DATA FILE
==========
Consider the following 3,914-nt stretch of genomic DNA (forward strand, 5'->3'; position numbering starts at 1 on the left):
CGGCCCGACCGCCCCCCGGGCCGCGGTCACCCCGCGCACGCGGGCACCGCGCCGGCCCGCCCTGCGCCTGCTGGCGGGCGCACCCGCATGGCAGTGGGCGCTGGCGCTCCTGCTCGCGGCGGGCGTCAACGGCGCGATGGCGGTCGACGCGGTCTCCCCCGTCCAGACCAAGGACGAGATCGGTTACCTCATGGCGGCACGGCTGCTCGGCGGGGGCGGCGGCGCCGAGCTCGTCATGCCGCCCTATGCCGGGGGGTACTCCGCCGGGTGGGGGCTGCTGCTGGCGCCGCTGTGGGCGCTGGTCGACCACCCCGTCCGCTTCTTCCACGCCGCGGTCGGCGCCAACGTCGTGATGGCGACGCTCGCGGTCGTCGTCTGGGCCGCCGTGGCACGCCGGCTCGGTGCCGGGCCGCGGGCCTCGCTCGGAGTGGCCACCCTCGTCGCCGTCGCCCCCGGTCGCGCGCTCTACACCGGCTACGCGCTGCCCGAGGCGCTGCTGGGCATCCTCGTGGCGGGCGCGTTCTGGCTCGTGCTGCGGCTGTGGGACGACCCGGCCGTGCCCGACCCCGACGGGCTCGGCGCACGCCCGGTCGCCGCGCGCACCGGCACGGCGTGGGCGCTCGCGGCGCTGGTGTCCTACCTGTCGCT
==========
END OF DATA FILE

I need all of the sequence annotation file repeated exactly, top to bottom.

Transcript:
Consider the following 3,914-nt stretch of genomic DNA (forward strand, 5'->3'; position numbering starts at 1 on the left):
CGGCCCGACCGCCCCCCGGGCCGCGGTCACCCCGCGCACGCGGGCACCGCGCCGGCCCGCCCTGCGCCTGCTGGCGGGCGCACCCGCATGGCAGTGGGCGCTGGCGCTCCTGCTCGCGGCGGGCGTCAACGGCGCGATGGCGGTCGACGCGGTCTCCCCCGTCCAGACCAAGGACGAGATCGGTTACCTCATGGCGGCACGGCTGCTCGGCGGGGGCGGCGGCGCCGAGCTCGTCATGCCGCCCTATGCCGGGGGGTACTCCGCCGGGTGGGGGCTGCTGCTGGCGCCGCTGTGGGCGCTGGTCGACCACCCCGTCCGCTTCTTCCACGCCGCGGTCGGCGCCAACGTCGTGATGGCGACGCTCGCGGTCGTCGTCTGGGCCGCCGTGGCACGCCGGCTCGGTGCCGGGCCGCGGGCCTCGCTCGGAGTGGCCACCCTCGTCGCCGTCGCCCCCGGTCGCGCGCTCTACACCGGCTACGCGCTGCCCGAGGCGCTGCTGGGCATCCTCGTGGCGGGCGCGTTCTGGCTCGTGCTGCGGCTGTGGGACGACCCGGCCGTGCCCGACCCCGACGGGCTCGGCGCACGCCCGGTCGCCGCGCGCACCGGCACGGCGTGGGCGCTCGCGGCGCTGGTGTCCTACCTGTCGCT